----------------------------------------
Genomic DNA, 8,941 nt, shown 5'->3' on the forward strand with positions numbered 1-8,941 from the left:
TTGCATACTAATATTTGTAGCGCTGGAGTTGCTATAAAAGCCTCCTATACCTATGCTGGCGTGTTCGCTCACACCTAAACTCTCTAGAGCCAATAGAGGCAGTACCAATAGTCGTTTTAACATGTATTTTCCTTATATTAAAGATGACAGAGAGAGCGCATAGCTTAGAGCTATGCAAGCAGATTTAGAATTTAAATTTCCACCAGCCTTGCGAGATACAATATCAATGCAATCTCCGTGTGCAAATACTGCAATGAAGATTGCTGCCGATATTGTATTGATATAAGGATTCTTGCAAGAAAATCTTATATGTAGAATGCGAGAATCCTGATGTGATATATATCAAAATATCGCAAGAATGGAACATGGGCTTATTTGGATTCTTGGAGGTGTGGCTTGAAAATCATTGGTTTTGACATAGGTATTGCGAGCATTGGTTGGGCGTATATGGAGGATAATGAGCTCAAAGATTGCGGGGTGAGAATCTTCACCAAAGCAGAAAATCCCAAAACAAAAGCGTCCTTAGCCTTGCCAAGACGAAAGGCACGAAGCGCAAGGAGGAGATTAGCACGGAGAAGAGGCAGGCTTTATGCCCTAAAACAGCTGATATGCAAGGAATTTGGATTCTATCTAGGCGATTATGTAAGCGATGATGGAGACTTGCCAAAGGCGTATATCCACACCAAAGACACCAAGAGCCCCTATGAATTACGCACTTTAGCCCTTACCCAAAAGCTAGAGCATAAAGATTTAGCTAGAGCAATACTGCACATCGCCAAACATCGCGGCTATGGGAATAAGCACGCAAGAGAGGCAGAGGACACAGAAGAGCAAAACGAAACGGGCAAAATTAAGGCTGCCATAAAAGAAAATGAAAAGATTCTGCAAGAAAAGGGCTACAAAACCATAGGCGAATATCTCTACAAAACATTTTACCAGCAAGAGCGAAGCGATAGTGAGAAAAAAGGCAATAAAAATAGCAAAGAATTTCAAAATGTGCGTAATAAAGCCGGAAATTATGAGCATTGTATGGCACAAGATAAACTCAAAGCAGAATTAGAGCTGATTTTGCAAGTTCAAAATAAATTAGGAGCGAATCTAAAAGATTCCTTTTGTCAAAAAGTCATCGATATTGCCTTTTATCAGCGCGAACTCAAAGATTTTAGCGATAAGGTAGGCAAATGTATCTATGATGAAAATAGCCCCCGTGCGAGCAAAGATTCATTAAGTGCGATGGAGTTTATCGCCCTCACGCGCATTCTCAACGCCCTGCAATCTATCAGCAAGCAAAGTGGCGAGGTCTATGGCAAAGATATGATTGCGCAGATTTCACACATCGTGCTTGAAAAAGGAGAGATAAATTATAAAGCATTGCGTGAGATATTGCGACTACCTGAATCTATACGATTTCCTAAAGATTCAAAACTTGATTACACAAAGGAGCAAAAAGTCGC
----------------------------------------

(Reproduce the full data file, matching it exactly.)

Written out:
Genomic DNA, 8,941 nt, shown 5'->3' on the forward strand with positions numbered 1-8,941 from the left:
TTGCATACTAATATTTGTAGCGCTGGAGTTGCTATAAAAGCCTCCTATACCTATGCTGGCGTGTTCGCTCACACCTAAACTCTCTAGAGCCAATAGAGGCAGTACCAATAGTCGTTTTAACATGTATTTTCCTTATATTAAAGATGACAGAGAGAGCGCATAGCTTAGAGCTATGCAAGCAGATTTAGAATTTAAATTTCCACCAGCCTTGCGAGATACAATATCAATGCAATCTCCGTGTGCAAATACTGCAATGAAGATTGCTGCCGATATTGTATTGATATAAGGATTCTTGCAAGAAAATCTTATATGTAGAATGCGAGAATCCTGATGTGATATATATCAAAATATCGCAAGAATGGAACATGGGCTTATTTGGATTCTTGGAGGTGTGGCTTGAAAATCATTGGTTTTGACATAGGTATTGCGAGCATTGGTTGGGCGTATATGGAGGATAATGAGCTCAAAGATTGCGGGGTGAGAATCTTCACCAAAGCAGAAAATCCCAAAACAAAAGCGTCCTTAGCCTTGCCAAGACGAAAGGCACGAAGCGCAAGGAGGAGATTAGCACGGAGAAGAGGCAGGCTTTATGCCCTAAAACAGCTGATATGCAAGGAATTTGGATTCTATCTAGGCGATTATGTAAGCGATGATGGAGACTTGCCAAAGGCGTATATCCACACCAAAGACACCAAGAGCCCCTATGAATTACGCACTTTAGCCCTTACCCAAAAGCTAGAGCATAAAGATTTAGCTAGAGCAATACTGCACATCGCCAAACATCGCGGCTATGGGAATAAGCACGCAAGAGAGGCAGAGGACACAGAAGAGCAAAACGAAACGGGCAAAATTAAGGCTGCCATAAAAGAAAATGAAAAGATTCTGCAAGAAAAGGGCTACAAAACCATAGGCGAATATCTCTACAAAACATTTTACCAGCAAGAGCGAAGCGATAGTGAGAAAAAAGGCAATAAAAATAGCAAAGAATTTCAAAATGTGCGTAATAAAGCCGGAAATTATGAGCATTGTATGGCACAAGATAAACTCAAAGCAGAATTAGAGCTGATTTTGCAAGTTCAAAATAAATTAGGAGCGAATCTAAAAGATTCCTTTTGTCAAAAAGTCATCGATATTGCCTTTTATCAGCGCGAACTCAAAGATTTTAGCGATAAGGTAGGCAAATGTATCTATGATGAAAATAGCCCCCGTGCGAGCAAAGATTCATTAAGTGCGATGGAGTTTATCGCCCTCACGCGCATTCTCAACGCCCTGCAATCTATCAGCAAGCAAAGTGGCGAGGTCTATGGCAAAGATATGATTGCGCAGATTTCACACATCGTGCTTGAAAAAGGAGAGATAAATTATAAAGCATTGCGTGAGATATTGCGACTACCTGAATCTATACGATTTCCTAAAGATTCAAAACTTGATTACACAAAGGAGCAAAAAGTCGC